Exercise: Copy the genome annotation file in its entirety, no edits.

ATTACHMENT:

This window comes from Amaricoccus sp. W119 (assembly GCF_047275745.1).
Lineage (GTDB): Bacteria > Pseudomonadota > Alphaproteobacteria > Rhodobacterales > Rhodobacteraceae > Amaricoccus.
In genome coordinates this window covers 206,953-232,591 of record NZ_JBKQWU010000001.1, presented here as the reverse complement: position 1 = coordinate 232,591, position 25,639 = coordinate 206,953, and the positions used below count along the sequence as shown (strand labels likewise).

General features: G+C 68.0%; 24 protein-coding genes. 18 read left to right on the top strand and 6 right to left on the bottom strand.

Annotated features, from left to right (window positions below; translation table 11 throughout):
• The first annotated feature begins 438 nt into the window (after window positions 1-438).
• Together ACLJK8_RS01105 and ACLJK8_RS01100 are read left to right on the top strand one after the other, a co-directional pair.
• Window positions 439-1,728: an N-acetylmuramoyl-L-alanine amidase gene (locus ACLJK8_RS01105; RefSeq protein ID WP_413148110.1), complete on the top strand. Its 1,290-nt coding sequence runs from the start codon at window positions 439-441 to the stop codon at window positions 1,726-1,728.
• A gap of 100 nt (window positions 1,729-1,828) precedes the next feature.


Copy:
This window comes from Amaricoccus sp. W119 (assembly GCF_047275745.1).
Lineage (GTDB): Bacteria > Pseudomonadota > Alphaproteobacteria > Rhodobacterales > Rhodobacteraceae > Amaricoccus.
In genome coordinates this window covers 206,953-232,591 of record NZ_JBKQWU010000001.1, presented here as the reverse complement: position 1 = coordinate 232,591, position 25,639 = coordinate 206,953, and the positions used below count along the sequence as shown (strand labels likewise).

General features: G+C 68.0%; 24 protein-coding genes. 18 read left to right on the top strand and 6 right to left on the bottom strand.

Annotated features, from left to right (window positions below; translation table 11 throughout):
• The first annotated feature begins 438 nt into the window (after window positions 1-438).
• Together ACLJK8_RS01105 and ACLJK8_RS01100 are read left to right on the top strand one after the other, a co-directional pair.
• Window positions 439-1,728: an N-acetylmuramoyl-L-alanine amidase gene (locus ACLJK8_RS01105; RefSeq protein ID WP_413148110.1), complete on the top strand. Its 1,290-nt coding sequence runs from the start codon at window positions 439-441 to the stop codon at window positions 1,726-1,728.
• A gap of 100 nt (window positions 1,729-1,828) precedes the next feature.